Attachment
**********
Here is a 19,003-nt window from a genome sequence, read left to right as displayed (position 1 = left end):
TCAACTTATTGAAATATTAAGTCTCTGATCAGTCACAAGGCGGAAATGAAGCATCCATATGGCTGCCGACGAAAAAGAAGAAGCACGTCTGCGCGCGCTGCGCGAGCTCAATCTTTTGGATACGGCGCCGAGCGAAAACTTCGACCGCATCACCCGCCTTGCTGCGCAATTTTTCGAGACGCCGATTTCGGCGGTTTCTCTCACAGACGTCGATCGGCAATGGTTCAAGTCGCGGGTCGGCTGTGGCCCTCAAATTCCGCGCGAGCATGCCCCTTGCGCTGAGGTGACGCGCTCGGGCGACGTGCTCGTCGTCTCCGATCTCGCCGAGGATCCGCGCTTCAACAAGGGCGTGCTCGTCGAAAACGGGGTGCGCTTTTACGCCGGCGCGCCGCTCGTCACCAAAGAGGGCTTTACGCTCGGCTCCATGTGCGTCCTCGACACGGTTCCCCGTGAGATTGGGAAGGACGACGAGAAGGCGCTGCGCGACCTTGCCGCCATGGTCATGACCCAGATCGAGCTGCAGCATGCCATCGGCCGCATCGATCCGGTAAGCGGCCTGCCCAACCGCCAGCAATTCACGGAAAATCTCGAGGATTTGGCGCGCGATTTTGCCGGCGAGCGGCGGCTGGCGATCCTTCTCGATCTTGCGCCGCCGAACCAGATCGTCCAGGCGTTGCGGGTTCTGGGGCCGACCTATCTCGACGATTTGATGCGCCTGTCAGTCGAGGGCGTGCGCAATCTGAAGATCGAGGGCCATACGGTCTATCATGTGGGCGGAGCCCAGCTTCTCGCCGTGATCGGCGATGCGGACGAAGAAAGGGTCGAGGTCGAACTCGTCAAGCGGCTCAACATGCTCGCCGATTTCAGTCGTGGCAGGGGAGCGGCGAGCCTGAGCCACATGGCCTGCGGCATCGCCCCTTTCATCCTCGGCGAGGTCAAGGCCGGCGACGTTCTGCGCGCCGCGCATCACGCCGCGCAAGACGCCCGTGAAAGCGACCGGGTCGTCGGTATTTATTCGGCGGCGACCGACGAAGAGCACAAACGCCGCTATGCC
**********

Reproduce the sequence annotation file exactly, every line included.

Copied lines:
Here is a 19,003-nt window from a genome sequence, read left to right as displayed (position 1 = left end):
TCAACTTATTGAAATATTAAGTCTCTGATCAGTCACAAGGCGGAAATGAAGCATCCATATGGCTGCCGACGAAAAAGAAGAAGCACGTCTGCGCGCGCTGCGCGAGCTCAATCTTTTGGATACGGCGCCGAGCGAAAACTTCGACCGCATCACCCGCCTTGCTGCGCAATTTTTCGAGACGCCGATTTCGGCGGTTTCTCTCACAGACGTCGATCGGCAATGGTTCAAGTCGCGGGTCGGCTGTGGCCCTCAAATTCCGCGCGAGCATGCCCCTTGCGCTGAGGTGACGCGCTCGGGCGACGTGCTCGTCGTCTCCGATCTCGCCGAGGATCCGCGCTTCAACAAGGGCGTGCTCGTCGAAAACGGGGTGCGCTTTTACGCCGGCGCGCCGCTCGTCACCAAAGAGGGCTTTACGCTCGGCTCCATGTGCGTCCTCGACACGGTTCCCCGTGAGATTGGGAAGGACGACGAGAAGGCGCTGCGCGACCTTGCCGCCATGGTCATGACCCAGATCGAGCTGCAGCATGCCATCGGCCGCATCGATCCGGTAAGCGGCCTGCCCAACCGCCAGCAATTCACGGAAAATCTCGAGGATTTGGCGCGCGATTTTGCCGGCGAGCGGCGGCTGGCGATCCTTCTCGATCTTGCGCCGCCGAACCAGATCGTCCAGGCGTTGCGGGTTCTGGGGCCGACCTATCTCGACGATTTGATGCGCCTGTCAGTCGAGGGCGTGCGCAATCTGAAGATCGAGGGCCATACGGTCTATCATGTGGGCGGAGCCCAGCTTCTCGCCGTGATCGGCGATGCGGACGAAGAAAGGGTCGAGGTCGAACTCGTCAAGCGGCTCAACATGCTCGCCGATTTCAGTCGTGGCAGGGGAGCGGCGAGCCTGAGCCACATGGCCTGCGGCATCGCCCCTTTCATCCTCGGCGAGGTCAAGGCCGGCGACGTTCTGCGCGCCGCGCATCACGCCGCGCAAGACGCCCGTGAAAGCGACCGGGTCGTCGGTATTTATTCGGCGGCGACCGACGAAGAGCACAAACGCCGCTATGCC